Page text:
Waterford to Blame for Cold Snap Not Russia
Russia is getting the blame for this week’s intense cold snap as air temperatures dip slightly below the temperature of Vladamir Putin’s body. The wind blasting in from the east is more bitter than Arlene Foster in a barrel of lemon juice - spend five minutes outside without the right clothing for a second and your shivering jaw makes you sound like a skipping Sultan’s of Ping CD – W-w-w-w-where’s me (big thick woollen) jumper?
They might be to blame for everything from civil wars and election interference to oil prices and the lack of progress at the event centre but we feel the Russians have been unfairly treated this time round.
As far as any real Corkonian is concerned that easterly wind searing its way into Cork from over the beautiful Blackwater river in Youghal is coming from Waterford not Russia. That’s right, Rebels, this easterly wind and the sub-zero weather is to be blamed fairly and squarely on the Deise.
Thanks a lot, lads. Some neighbours you are.
|A Bishopstown GAA fan at the Lough yesterday (Pic: K-dog)|
Their hurling fans brought it with them to Páirc Uí Chaoimh on Sunday. You could feel it arriving around midday too carrying the pungent smell of chips, burgers and mouldy blaas over the border. No matter how well you wrap up and no matter where you sit in the stadium that kind of bitterness finds its way into your Cork soul.
It even affected our footballers. They lost badly to a team called Cavan – a townland somewhere north west of Dublin masquerading as a county. It has a population roughly equivalent to the population of EMC-Dell in Ballincollig - if you take out all the male staff, the canteen staff and all the female staff who aren’t called Assumpta. But that’s where we are with football these days.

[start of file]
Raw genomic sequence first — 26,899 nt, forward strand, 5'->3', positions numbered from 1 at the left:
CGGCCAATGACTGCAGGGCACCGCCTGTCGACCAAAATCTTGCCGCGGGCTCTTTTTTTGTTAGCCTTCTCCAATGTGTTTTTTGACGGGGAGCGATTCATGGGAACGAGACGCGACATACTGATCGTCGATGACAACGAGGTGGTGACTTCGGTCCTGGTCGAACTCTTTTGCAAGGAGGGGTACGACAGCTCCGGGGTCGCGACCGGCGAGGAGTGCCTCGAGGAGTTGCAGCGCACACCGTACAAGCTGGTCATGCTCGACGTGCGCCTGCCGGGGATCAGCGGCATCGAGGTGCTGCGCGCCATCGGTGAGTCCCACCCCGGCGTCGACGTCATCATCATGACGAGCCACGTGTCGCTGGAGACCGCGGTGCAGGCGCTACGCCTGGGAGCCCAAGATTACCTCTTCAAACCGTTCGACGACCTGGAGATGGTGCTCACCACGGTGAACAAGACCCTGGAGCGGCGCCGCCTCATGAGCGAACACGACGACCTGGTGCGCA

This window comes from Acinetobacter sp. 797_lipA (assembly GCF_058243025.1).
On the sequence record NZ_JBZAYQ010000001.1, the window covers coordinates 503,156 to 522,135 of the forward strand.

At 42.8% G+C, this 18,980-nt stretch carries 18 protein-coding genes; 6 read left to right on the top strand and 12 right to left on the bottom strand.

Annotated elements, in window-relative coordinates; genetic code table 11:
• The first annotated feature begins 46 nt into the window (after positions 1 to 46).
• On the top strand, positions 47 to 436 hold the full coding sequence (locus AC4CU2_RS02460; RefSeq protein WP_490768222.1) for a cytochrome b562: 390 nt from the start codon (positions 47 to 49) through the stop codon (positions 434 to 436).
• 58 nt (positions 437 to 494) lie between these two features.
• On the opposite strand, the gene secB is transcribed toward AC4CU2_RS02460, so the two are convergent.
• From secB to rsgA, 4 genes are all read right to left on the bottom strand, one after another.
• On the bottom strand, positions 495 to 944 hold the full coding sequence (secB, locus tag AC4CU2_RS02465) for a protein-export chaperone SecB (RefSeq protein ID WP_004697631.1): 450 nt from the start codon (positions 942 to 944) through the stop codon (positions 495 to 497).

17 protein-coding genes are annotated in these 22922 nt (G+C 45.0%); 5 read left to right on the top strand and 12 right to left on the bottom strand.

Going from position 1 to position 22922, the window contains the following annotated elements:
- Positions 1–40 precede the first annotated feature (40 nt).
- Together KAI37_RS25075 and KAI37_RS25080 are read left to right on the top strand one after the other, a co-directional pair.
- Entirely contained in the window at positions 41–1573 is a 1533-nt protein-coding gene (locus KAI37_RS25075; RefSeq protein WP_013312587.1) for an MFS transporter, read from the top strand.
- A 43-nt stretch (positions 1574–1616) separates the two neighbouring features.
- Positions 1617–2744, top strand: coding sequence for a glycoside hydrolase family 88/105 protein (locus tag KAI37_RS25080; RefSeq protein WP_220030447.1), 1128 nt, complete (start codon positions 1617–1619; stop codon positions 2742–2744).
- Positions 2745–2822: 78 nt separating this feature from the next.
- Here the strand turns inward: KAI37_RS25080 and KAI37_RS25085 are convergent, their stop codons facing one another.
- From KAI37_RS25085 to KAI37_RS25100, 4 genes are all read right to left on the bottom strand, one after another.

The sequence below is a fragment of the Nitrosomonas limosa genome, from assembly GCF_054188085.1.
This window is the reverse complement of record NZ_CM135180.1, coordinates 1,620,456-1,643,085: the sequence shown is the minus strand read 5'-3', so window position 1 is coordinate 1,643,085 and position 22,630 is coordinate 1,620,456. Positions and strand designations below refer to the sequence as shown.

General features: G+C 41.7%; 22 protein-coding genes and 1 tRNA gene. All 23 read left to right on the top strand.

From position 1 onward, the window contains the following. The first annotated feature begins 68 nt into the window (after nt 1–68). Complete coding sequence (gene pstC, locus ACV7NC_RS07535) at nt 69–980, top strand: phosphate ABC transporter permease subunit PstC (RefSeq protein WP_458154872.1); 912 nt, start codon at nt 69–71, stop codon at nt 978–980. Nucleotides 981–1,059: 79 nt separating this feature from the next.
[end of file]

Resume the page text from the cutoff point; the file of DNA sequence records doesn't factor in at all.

Admittedly, all teams had to play the same conditions but here in the deep south our fellas wouldn’t be used to these conditions whereas yeti-men from Cavan would consider these conditions to be a normal working environment. Optimum operating temperatures, if you will.
Cork were certainly not a well-oiled machine. Chief mechanic Ronan McCarthy has some serious diagnostics to run before he begins work on reassembling the county’s footballing engine.
This is not a blown head gasket catastrophe that means your beloved bone shaker is on a one way trip to the breaker’s yard – the national league is like a main dealer warranty – no matter how much you mess it up you get to go back to reset the damage in May.
However, if your vehicle keeps experiencing one problem after another, week after week, then both the drivers and the passengers begin to lose faith - and that’s hard to reverse.
If Sunday’s ‘hard shoulder’ performance has you more troubled than the fear of Lough Mahon freezing over this week then just keep repeating the words ‘the double is still on’ and try to vision yourself melting in the blistering July heat of a victorious Munster final against Kerry in the Páirc (and would it be so bad if we all got to have a bash off ‘Mahon on Ice’ for free at the weekend?!)
The hope was the ‘small ball’ main act would help us thaw out after the footballers froze. It wasn’t as chilling as watching the football but it was far from the soothing relief of the roaring winter log fire we so desired. A five point loss to Waterford with fourteen men, a new midfield pairing and a green horn centre back isn’t the end of the world.
Nobody likes to shout about the aggregate score directly after the match but it’s important to point it out to your gloating Waterford ‘friends’ that they actually lost the weekend overall.
Yes, at Turner’s Cross on Friday night Waterford United were beaten 2-0 by a rampant Cork City FC – Gearóid Morrissey and Garry Buckley providing the damage. Even George Hook would know that’s worth six points and the Deise’s hurlers could only manage a margin of five on Sunday.
You don’t have to be a genius Russian computer hacker to know that means Cork won the weekend by a point. And as for that bitterly easterly wind –what Corkonian wouldn’t be in favour of building a border wall with Waterford now?
With the concrete pillars and devoted crowds those not familiar with the area might confuse it with Mahon Point Shopping Centre but the all new Páirc Uí Chaoimh is more than a smell of coffee, big brands and long lines of traffic.